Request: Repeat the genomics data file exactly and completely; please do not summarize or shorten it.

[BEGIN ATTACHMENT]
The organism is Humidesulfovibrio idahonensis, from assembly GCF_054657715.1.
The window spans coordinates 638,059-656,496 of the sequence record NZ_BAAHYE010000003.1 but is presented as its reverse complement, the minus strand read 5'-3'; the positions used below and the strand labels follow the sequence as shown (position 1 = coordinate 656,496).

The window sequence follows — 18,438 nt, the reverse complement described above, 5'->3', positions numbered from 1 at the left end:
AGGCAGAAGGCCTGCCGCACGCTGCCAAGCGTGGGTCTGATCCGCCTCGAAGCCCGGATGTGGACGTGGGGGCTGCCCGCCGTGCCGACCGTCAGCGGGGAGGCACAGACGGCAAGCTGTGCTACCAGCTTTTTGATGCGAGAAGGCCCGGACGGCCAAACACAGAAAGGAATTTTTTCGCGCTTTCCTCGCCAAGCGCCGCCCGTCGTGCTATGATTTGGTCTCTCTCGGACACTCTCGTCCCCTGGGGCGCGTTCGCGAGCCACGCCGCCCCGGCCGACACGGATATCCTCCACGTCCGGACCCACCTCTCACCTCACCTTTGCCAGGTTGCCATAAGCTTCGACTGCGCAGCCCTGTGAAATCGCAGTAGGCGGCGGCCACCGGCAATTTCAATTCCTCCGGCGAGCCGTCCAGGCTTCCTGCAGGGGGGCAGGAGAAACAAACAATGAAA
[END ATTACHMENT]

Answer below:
The organism is Humidesulfovibrio idahonensis, from assembly GCF_054657715.1.
The window spans coordinates 638,059-656,496 of the sequence record NZ_BAAHYE010000003.1 but is presented as its reverse complement, the minus strand read 5'-3'; the positions used below and the strand labels follow the sequence as shown (position 1 = coordinate 656,496).

The window sequence follows — 18,438 nt, the reverse complement described above, 5'->3', positions numbered from 1 at the left end:
AGGCAGAAGGCCTGCCGCACGCTGCCAAGCGTGGGTCTGATCCGCCTCGAAGCCCGGATGTGGACGTGGGGGCTGCCCGCCGTGCCGACCGTCAGCGGGGAGGCACAGACGGCAAGCTGTGCTACCAGCTTTTTGATGCGAGAAGGCCCGGACGGCCAAACACAGAAAGGAATTTTTTCGCGCTTTCCTCGCCAAGCGCCGCCCGTCGTGCTATGATTTGGTCTCTCTCGGACACTCTCGTCCCCTGGGGCGCGTTCGCGAGCCACGCCGCCCCGGCCGACACGGATATCCTCCACGTCCGGACCCACCTCTCACCTCACCTTTGCCAGGTTGCCATAAGCTTCGACTGCGCAGCCCTGTGAAATCGCAGTAGGCGGCGGCCACCGGCAATTTCAATTCCTCCGGCGAGCCGTCCAGGCTTCCTGCAGGGGGGCAGGAGAAACAAACAATGAAA